Selective Patterns of Cognitive Impairment in Spinocerebellar Ataxia Type 6 and Idiopathic Late-Onset Cerebellar Ataxia

Zubir S. Rentiya, Brian C. Jung, Junun Bae, Christine M. Liszewski, Ann Fishman, Annie X. Du, Russell L. Margolis, Sarah Hung Ying

Research output: Contribution to journalArticle

Abstract

Purpose: To determine cognitive impairment patterns in patients with spinocerebellar ataxia type 6 (SCA6) compared to patients with idiopathic late-onset cerebellar ataxia (ILOCA).

Methods: Neurocognitive testing was conducted on 21 SCA6, nine ILOCA, and 27 controls subjects. Intergroup differences were assessed using the Wilcoxon signed-ranked test or Student's t-test. Principal component analysis (PCA) was performed on nine cognitive variables, and Hotelling's T-squared test assessed group-specific differences. Pearson's correlations assessed changes in cognitive performance and disease progression. Intra-group differences among SCA6 were examined in a post-hoc analysis.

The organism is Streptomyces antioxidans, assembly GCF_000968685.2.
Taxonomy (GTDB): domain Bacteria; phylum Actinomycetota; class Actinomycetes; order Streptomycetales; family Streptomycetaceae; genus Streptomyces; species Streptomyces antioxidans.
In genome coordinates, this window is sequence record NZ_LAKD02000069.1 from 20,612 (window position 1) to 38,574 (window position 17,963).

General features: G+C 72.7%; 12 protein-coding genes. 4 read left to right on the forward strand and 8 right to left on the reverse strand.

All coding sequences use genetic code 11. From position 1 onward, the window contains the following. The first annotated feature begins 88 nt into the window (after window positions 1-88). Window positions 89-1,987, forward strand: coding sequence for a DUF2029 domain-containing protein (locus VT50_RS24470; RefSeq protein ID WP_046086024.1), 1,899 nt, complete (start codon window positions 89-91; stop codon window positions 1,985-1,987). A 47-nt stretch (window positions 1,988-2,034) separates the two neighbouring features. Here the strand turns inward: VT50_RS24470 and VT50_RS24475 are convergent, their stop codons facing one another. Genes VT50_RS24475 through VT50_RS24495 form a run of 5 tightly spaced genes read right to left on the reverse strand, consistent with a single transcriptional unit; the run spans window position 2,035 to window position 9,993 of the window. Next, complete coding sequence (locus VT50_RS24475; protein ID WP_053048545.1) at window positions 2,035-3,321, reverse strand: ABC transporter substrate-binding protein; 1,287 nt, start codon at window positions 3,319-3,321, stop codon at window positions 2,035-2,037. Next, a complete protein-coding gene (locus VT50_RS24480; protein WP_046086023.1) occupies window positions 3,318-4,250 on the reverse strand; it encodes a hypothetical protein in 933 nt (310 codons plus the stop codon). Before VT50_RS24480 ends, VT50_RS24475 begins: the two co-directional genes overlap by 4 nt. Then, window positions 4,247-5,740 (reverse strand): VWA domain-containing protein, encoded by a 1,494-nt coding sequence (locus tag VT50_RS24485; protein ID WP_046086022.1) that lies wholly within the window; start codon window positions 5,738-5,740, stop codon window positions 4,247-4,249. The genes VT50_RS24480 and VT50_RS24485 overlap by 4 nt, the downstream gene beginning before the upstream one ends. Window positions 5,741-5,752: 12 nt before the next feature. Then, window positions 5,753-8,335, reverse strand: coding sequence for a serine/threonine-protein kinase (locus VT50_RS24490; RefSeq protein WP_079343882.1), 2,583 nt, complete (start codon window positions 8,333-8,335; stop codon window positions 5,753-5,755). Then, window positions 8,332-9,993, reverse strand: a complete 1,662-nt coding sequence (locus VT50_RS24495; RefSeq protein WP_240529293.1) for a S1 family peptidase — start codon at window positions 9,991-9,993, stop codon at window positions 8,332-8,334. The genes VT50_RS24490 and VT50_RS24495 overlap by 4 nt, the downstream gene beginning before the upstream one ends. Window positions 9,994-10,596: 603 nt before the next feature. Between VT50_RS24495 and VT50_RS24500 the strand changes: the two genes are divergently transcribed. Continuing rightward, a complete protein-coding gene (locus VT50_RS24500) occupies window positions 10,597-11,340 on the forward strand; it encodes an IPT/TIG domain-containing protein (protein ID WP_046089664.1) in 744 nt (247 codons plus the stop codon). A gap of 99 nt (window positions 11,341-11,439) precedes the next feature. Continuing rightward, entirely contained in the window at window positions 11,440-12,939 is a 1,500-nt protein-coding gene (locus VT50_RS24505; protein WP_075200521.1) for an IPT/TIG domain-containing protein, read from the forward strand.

Results: SCA6 and ILOCA patients showed impairment in visuo-spatial executive function, phonemic verbal fluency, and semantic-verb word generation. ILOCA showed impairment in mental flexibility/response inhibition, verbal learning, semantic-noun verbal fluency, and forward numerical working memory. Within the first three principal components, SCA6 and ILOCA differed from controls and from each other. Verbal working and immediate visuo-spatial memory correlated with disease duration for SCA6. For ILOCA, Mini-Mental Status Exam and RCF copy correlated with disease duration.

Conclusion: Differing patterns of cognitive dysfunction were seen in SCA6 and ILOCA. PCA suggested that distinct SCA6 subgroups may exist, SCA61 with significant ILOCA overlap in several cognitive deficits, and SCA62 showing deficits in visuo-spatial performance only.

Original languageEnglish (US)
Pages (from-to)427-436
Number of pages10
JournalArchives of clinical neuropsychology : the official journal of the National Academy of Neuropsychologists
Volume33
Issue number4
DOIs
StatePublished - Jun 1 2018

ASJC Scopus subject areas

  • Neuropsychology and Physiological Psychology
  • Clinical Psychology
  • Psychiatry and Mental health

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